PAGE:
Hedge fund fee structure
A hedge fund’s fee structure commonly consists of a management fee (typically 2% of assets under management) and a performance fee (typically 20% of profits). This is different from the costs commonly associated with investing in mutual funds, where investors typically only pay a management fee. Hedge funds’ particular fee structure is often referred to as a ‘2/20‘ fee structure.
In addition to the above-mentioned headline fee levels, some other aspects of hedge funds’ fee structure are also important. The presence of a high-water mark clause, the use of a hurdle rate, and the crystallization frequency also impact the amount of fees that investors have to pay the hedge fund manager. In the Excel spreadsheet at the bottom of this page, we illustrate the impact of all these different aspects of a hedge fund’s fee structure.
High-water mark or loss carryforward clause
The high-water mark clause or ‘loss carryforward’ clause ensures that a hedge fund manager can only charge a performance fee on new profits. As such, if the manager incurs losses, he first has the recover these losses, before he can charge a performance fee. In the majority of the cases, a hedge fund’s fee structure includes a high-water mark clause.
A hurdle rate is a minimum rate of return that the manager is expected to generate before he can charge a performance fee. For example, suppose the manager is subject to a hurdle rate that equals 2%. This means that the manager should generate at least 2% per year and can only charge an incentive fee on the return in excess of that 2%.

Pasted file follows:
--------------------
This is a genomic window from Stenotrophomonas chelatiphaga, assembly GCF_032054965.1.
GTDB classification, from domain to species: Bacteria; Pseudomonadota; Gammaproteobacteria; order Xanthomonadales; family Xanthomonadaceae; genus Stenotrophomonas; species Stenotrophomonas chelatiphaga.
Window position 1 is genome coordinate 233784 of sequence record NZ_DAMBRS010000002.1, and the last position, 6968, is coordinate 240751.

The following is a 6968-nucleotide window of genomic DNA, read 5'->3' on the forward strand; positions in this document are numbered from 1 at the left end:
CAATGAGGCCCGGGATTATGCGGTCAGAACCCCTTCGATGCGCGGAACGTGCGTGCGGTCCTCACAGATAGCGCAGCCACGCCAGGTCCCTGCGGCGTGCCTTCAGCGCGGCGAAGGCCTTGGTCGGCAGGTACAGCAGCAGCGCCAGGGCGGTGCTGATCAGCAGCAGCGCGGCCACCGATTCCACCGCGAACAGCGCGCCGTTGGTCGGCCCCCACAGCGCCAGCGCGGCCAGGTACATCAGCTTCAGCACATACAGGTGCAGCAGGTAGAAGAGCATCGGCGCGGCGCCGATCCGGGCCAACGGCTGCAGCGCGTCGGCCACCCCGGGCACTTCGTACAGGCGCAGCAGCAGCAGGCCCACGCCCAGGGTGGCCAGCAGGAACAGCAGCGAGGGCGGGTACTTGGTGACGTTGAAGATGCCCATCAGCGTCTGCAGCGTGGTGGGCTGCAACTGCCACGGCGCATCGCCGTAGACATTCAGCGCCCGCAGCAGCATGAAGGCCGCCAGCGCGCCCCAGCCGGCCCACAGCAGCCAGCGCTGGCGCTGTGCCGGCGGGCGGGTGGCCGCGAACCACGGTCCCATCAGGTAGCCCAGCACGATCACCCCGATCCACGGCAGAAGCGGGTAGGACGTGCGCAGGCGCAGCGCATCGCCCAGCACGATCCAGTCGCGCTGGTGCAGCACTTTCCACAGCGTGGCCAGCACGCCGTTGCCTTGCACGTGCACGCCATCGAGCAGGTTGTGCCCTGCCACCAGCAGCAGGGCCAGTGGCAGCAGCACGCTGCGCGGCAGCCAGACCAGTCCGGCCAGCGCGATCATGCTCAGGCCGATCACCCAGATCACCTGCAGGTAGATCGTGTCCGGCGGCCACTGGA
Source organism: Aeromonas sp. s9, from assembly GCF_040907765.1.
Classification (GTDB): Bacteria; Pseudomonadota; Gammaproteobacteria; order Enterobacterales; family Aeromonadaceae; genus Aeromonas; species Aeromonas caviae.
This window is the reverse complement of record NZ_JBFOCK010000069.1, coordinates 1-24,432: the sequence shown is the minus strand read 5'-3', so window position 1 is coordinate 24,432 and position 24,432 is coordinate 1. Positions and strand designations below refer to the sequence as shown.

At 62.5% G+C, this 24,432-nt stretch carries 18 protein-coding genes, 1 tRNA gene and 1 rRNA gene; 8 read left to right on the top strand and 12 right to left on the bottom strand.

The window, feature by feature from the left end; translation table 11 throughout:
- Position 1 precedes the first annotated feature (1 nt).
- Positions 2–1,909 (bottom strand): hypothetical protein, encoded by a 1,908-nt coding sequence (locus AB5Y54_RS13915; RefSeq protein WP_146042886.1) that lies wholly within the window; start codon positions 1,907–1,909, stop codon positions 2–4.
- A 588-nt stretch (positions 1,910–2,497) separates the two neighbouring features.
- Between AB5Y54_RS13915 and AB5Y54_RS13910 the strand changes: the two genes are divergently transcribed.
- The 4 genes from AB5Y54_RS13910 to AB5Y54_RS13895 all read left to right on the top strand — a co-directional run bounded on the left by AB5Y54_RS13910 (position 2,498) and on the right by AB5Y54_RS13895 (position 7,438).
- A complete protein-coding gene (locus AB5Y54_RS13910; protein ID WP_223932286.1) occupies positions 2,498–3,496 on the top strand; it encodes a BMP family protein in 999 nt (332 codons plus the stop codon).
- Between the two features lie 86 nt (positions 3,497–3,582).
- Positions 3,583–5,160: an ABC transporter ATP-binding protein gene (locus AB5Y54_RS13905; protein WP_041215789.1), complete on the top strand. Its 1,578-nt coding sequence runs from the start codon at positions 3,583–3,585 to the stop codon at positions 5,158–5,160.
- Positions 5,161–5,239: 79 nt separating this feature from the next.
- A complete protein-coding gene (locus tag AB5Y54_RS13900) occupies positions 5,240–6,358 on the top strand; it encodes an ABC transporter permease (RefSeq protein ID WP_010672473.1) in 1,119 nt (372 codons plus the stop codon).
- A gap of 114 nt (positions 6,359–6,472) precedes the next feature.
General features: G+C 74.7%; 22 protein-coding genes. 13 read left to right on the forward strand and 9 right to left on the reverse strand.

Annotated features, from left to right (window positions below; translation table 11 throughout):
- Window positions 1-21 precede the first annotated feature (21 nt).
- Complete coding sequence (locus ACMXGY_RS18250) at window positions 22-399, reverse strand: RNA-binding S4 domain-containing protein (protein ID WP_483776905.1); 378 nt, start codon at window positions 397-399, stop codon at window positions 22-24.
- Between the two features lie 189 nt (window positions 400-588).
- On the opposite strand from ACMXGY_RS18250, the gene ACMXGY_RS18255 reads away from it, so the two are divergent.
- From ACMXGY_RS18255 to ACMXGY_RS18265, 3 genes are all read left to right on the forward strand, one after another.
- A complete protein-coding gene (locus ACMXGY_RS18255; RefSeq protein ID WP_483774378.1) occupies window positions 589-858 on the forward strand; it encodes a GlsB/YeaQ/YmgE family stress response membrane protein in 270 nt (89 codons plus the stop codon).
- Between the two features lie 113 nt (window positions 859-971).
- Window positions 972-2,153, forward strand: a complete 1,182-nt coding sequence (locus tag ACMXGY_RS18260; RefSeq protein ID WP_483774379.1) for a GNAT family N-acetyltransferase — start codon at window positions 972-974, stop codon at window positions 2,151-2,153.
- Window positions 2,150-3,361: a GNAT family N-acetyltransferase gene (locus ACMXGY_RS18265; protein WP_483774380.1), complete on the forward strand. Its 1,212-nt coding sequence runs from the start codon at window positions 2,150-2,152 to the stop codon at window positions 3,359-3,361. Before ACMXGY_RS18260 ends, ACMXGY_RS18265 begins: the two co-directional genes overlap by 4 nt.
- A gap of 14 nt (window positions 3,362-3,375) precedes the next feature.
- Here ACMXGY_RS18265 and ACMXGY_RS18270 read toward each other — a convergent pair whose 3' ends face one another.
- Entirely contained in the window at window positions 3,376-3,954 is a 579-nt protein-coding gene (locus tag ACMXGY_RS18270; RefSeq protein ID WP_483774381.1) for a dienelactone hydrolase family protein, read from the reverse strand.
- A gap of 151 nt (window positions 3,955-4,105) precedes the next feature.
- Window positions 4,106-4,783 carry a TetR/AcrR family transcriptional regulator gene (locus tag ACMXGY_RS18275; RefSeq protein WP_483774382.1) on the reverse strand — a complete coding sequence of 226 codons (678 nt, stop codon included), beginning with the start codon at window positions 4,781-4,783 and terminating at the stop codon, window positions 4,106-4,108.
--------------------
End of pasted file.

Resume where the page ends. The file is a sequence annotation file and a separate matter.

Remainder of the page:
The crystallization frequency or incentive fee payment schedule refers to the frequency with which investors have to pay the incentive fee to the hedge fund manager. It is also the point in time where the hedge fund updates the high-water mark. For more information on how the crystallization frequency impacts investors’ fee load, have a look at the page on hedge funds’ crystallization frequency.
Gross performance vs net performance
The particular fee structure of hedge funds makes it difficult to determine the expected fee load. The total expense ratio not only depends on the assets under management, but also on the particular performance of the fund. In the Excel spreadsheet we use a simple example to show how hedge fund fees impact investors’ net returns.
Hedge funds’ fee structure differs considerably from the fee structure of mutual funds. Their compensation not only depends on the assets under management, but is also based on the funds’ performance. The bettter the performance, the higher the compensation for the hedge fund manager.
Hedge fund fee structure
Want to learn more about the impact of fees? Download the Excel spreadsheet: Hedge Fund Fee Structure